Varied decisions: Issuing varied decisions: More than one person named in a decision
DANSP44100 explains when a varied decision can be issued.
If more than one person is named in a decision and you are told some facts which could affect the decision you will have to decide whether all parties need to agree those facts. You cannot vary the decision unless you know the facts to be true to the best of your belief.
HMRC gives an employer a decision telling him he is liable to pay statutory sick pay to one of its employees for a particular period.
The employee is sent the DAA1(A) and the employer is sent a DAA1(B). The employee contacts us and tells us that he thinks the period is wrong. HMRC establishes from the employee that his period of sickness started one week before the start date of the period in the decision. You contact the employer and he agrees with what the employee has told you. In these circumstances you can issue a varied decision showing the revised start date.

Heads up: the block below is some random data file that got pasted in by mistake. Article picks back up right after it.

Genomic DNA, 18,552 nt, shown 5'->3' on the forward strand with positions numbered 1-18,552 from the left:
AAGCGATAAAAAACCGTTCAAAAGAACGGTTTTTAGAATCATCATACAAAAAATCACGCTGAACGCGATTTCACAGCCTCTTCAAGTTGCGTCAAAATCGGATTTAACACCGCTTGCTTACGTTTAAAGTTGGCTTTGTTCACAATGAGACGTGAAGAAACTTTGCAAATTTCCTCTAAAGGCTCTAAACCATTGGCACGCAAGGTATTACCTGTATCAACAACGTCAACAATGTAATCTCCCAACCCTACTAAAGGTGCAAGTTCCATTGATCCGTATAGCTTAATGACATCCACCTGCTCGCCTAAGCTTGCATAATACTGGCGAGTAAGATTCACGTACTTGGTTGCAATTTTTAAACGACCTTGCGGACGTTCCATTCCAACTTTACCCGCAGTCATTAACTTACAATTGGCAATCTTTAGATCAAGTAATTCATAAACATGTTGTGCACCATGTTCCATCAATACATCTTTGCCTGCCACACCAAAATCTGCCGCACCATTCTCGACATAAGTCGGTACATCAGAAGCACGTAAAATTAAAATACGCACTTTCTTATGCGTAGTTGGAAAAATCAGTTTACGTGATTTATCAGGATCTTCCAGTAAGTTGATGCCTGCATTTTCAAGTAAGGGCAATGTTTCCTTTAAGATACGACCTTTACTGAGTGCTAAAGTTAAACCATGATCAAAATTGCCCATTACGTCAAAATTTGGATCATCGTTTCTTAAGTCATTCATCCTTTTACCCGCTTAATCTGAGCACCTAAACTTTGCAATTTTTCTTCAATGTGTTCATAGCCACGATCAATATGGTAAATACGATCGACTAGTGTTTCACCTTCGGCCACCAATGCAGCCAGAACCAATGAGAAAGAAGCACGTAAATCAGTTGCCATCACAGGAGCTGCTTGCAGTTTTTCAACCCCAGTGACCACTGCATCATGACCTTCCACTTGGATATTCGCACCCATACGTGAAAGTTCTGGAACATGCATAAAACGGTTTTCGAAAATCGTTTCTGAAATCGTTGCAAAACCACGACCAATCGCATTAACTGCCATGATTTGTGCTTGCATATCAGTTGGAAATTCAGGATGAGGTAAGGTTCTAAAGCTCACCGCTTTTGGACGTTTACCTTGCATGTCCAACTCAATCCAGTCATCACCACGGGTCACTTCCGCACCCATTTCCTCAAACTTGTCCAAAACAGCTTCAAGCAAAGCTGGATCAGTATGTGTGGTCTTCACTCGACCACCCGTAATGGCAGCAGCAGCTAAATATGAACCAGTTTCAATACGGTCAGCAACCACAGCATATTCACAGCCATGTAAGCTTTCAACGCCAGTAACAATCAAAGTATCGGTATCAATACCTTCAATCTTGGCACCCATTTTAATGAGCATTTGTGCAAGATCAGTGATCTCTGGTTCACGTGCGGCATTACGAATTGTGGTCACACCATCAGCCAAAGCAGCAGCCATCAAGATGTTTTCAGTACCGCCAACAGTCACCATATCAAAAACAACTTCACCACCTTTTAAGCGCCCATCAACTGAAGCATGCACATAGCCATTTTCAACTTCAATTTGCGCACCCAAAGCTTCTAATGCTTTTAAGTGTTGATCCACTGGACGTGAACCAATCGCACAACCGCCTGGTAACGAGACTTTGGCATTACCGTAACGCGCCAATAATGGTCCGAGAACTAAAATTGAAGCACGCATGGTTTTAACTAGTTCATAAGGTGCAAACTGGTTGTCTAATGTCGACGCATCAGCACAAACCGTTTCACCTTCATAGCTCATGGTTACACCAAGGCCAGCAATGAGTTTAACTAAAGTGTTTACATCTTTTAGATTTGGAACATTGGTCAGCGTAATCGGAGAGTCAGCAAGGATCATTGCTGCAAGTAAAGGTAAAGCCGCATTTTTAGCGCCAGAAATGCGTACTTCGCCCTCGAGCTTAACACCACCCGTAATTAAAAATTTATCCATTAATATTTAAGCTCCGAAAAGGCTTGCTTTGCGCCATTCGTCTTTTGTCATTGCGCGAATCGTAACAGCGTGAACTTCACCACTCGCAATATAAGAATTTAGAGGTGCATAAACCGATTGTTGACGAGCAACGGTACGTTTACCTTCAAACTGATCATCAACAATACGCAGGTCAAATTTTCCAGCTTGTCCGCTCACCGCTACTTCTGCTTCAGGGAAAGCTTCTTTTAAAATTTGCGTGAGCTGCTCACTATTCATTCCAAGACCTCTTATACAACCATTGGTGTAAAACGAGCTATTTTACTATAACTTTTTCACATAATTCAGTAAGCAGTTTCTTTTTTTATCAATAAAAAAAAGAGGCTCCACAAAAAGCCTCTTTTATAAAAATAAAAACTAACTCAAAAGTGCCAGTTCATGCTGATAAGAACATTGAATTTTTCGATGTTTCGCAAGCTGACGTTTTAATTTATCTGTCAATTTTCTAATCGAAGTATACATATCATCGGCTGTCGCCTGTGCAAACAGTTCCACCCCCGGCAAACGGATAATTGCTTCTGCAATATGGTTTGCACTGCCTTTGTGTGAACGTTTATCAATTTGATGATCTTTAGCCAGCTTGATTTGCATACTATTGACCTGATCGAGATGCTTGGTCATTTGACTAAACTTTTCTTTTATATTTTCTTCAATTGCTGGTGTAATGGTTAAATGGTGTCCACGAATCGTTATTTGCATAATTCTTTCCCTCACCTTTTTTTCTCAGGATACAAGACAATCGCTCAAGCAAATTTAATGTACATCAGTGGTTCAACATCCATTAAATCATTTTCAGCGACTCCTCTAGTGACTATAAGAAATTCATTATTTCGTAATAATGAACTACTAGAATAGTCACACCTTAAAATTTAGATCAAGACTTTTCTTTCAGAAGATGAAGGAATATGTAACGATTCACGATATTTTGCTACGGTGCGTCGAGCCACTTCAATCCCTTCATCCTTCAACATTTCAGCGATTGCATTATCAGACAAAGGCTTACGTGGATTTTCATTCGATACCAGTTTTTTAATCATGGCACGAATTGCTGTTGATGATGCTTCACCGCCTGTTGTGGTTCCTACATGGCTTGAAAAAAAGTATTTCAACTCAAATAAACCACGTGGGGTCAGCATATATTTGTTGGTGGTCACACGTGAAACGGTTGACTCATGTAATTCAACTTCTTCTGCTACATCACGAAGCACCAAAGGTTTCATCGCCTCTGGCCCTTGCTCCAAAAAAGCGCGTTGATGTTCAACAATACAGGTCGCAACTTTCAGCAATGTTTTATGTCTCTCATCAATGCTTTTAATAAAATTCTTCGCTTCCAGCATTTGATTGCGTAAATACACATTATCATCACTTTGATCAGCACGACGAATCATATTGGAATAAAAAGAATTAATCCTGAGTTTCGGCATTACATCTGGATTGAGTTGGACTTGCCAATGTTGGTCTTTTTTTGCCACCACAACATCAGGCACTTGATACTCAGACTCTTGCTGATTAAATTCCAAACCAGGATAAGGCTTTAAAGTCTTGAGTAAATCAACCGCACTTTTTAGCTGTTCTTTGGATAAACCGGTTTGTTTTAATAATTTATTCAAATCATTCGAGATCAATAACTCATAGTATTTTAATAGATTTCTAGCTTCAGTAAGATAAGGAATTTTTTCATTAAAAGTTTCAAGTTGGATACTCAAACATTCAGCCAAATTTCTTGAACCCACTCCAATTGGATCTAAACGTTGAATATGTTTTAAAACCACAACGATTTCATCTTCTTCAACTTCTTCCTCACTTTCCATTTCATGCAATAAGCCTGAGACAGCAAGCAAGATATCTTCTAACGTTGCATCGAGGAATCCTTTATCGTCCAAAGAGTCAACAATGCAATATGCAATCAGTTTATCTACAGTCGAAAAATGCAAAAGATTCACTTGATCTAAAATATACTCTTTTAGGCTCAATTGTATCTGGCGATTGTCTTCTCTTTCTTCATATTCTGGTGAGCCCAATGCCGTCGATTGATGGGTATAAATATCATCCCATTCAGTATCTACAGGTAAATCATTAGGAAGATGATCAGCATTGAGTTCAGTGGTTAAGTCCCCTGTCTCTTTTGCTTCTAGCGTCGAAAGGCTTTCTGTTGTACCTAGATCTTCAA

HMRC give a company a decision telling them they are liable to pay Class 1 National Insurance contributions for a particular period.
The company was sent a DAA1(A) and the three employees named in the decision were each sent a DAA1(B). The company phones to say they agree the liability but their trading name is incorrect. The decision maker establishes that the company’s name on the decision was a previous trading name, rather than the company’s registered name. The registered name is confirmed from information available at Companies House. It is not, therefore, necessary to get that fact agreed by others named in the decision. A varied decision should be issued in the company’s registered name to all named parties, together with a covering letter explaining why the decision has been varied.